SEC. 2.Chapter 1.5 (commencing with Section 8050) is added to Division 1 of Title 2 of the Government Code, to read:
1.5.California Law Fellowship Program
8050.

(a)The California Law Fellowship Program is hereby established.

(b)The purpose of the program is to offer licensed attorneys and other qualifying law school graduates limited-term placements in public sector positions within state government.

(c)The program shall provide each California Law Fellow with the opportunity to work in the public sector and shall encourage each participant to seek permanent public-sector employment at the conclusion of the fellowship.

(d)The Legislature requests that The University of the Pacific McGeorge School of Law, in consultation with California law schools accredited by the American Bar Association, and with any other appropriate person or entity, do all of the following with respect to the California Law Fellowship Program:

(1)Create the program to provide law graduates a post-graduate educational experience and provide the Legislature and other governmental entities with legal assistance and advice.

(2)House and administer the program, including managing funding and processing applications.

(e)A California Law Fellow’s placement with a state agency shall be contingent on that agency’s acceptance of the fellow, according to criteria adopted by the participating state agency for purposes of the program.

(f)(1)It is the intent of the Legislature that participation in the program by an attorney or other qualifying law school graduate, by a state agency, or by a public official within a state agency shall not constitute a gift of public money or thing of value for purposes of Section 6 of Article XVI of the California Constitution, a gift for purposes of the Political Reform Act of 1974 (Title 9 (commencing with Section 81000)), or a gift, bequest, or favor for purposes of the Code of Judicial Ethics adopted pursuant to subdivision (m) of Section 18 of Article VI of the California Constitution.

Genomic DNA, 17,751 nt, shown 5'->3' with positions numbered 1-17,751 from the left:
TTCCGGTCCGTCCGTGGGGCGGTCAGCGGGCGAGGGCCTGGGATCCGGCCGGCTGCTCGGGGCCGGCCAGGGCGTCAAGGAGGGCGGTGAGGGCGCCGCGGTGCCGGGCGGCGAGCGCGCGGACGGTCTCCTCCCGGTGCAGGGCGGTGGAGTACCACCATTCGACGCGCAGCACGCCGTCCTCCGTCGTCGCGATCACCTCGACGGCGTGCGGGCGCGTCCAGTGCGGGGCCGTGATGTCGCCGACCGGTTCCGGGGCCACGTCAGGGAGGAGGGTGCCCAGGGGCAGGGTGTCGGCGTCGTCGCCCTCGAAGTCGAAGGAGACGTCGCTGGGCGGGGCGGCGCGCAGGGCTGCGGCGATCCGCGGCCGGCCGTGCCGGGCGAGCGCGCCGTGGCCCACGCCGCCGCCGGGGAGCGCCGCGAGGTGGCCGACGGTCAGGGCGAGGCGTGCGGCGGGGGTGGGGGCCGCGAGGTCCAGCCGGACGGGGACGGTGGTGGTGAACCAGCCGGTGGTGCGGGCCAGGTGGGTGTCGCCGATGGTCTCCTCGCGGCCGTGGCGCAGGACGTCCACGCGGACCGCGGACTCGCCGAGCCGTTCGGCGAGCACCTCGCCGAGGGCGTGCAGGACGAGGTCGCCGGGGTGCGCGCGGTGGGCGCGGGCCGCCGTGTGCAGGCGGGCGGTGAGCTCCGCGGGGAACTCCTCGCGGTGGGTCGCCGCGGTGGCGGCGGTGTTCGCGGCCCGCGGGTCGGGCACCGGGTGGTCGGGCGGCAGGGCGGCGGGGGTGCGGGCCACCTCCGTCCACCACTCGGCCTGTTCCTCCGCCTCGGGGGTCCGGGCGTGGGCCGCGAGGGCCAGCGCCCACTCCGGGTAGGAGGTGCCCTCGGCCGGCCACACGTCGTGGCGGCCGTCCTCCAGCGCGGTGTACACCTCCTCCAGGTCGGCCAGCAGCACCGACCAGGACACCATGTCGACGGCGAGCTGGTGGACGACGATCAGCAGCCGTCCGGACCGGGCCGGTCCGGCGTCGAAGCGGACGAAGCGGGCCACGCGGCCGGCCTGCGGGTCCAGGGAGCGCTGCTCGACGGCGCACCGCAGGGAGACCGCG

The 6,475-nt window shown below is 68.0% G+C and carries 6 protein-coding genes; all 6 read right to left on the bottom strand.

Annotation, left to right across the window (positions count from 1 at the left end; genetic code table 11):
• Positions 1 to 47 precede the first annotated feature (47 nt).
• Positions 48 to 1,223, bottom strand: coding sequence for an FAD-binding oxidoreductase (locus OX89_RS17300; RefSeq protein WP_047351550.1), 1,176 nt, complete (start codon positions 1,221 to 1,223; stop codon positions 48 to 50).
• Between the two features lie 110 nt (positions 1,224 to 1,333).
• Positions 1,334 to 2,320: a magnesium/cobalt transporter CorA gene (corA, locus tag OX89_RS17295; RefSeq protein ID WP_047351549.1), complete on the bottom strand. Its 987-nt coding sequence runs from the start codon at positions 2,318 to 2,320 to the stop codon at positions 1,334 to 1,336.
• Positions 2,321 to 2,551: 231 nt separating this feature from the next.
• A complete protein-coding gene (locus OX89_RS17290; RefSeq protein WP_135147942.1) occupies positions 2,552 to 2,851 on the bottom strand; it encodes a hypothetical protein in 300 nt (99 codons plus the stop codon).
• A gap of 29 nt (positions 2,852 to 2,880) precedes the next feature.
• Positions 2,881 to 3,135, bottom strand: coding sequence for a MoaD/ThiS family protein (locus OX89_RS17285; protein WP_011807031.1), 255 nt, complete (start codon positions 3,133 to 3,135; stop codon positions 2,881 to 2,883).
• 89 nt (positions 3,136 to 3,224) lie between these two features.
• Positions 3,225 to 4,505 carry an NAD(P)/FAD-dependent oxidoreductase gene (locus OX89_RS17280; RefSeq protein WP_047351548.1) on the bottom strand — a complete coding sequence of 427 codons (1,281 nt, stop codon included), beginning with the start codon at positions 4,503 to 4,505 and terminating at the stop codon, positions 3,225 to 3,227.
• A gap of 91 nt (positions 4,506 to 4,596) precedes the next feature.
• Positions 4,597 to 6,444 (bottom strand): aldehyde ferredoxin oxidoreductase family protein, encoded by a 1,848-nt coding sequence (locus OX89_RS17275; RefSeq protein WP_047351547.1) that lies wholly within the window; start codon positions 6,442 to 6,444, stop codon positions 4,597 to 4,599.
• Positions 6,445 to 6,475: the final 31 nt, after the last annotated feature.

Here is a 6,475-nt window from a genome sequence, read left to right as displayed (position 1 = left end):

(2)To the extent feasible, the program shall be designed and administered to accomplish the Legislature’s intent as specified in this subdivision.

(g)State funds shall not be used to administer the program.

(h)For purposes of this section:

(1)“California Law Fellow” means a participant in the program.

(2)“Program” means the California Law Fellowship Program.

(3)“Qualifying law school graduate” means a recipient of a law degree from a law school accredited by the American Bar Association.

SEC. 3.Section 8924.7 is added to the Government Code, to read:
8924.7.

(a)The Legislature finds and declares that the California Law Fellowship Program, established pursuant to Chapter 1.5 (commencing with Section 8050) of Division 1, establishes a formal fellowship program that provides substantial public benefits to the Legislature as a participating state agency.

(b)The services of a California Law Fellow, whose placement with the Legislature is duly authorized by the Senate Committee on Rules, the Assembly Committee on Rules, or the Joint Committee on Rules, as appropriate, are not compensation, a reward, or a gift to a Member of the Legislature for purposes of paragraph (4) of subdivision (b) of Section 8920.

(c)A California Law Fellow, whose placement with the Legislature is duly authorized by the Senate Committee on Rules, the Assembly Committee on Rules, or the Joint Committee on Rules, as appropriate, is not an employee of either house of the Legislature for purposes of this article.

(d)For purposes of this section, a California Law Fellow is “duly authorized by the Senate Committee on Rules, the Assembly Committee on Rules, or the Joint Committee on Rules” only if both of the following requirements are satisfied:

(1) The California Law Fellow has been selected according to criteria, and pursuant to a process, approved by the Senate Committee on Rules, the Assembly Committee on Rules, or the Joint Committee on Rules.

(2)The program has executed an agreement with the Senate Committee on Rules, the Assembly Committee on Rules, or the Joint Committee on Rules whereby the California Law Fellow is bound to abide by standards of conduct, economic interest disclosure requisites, and other requirements specified by the Senate Committee on Rules, the Assembly Committee on Rules, or the Joint Committee on Rules.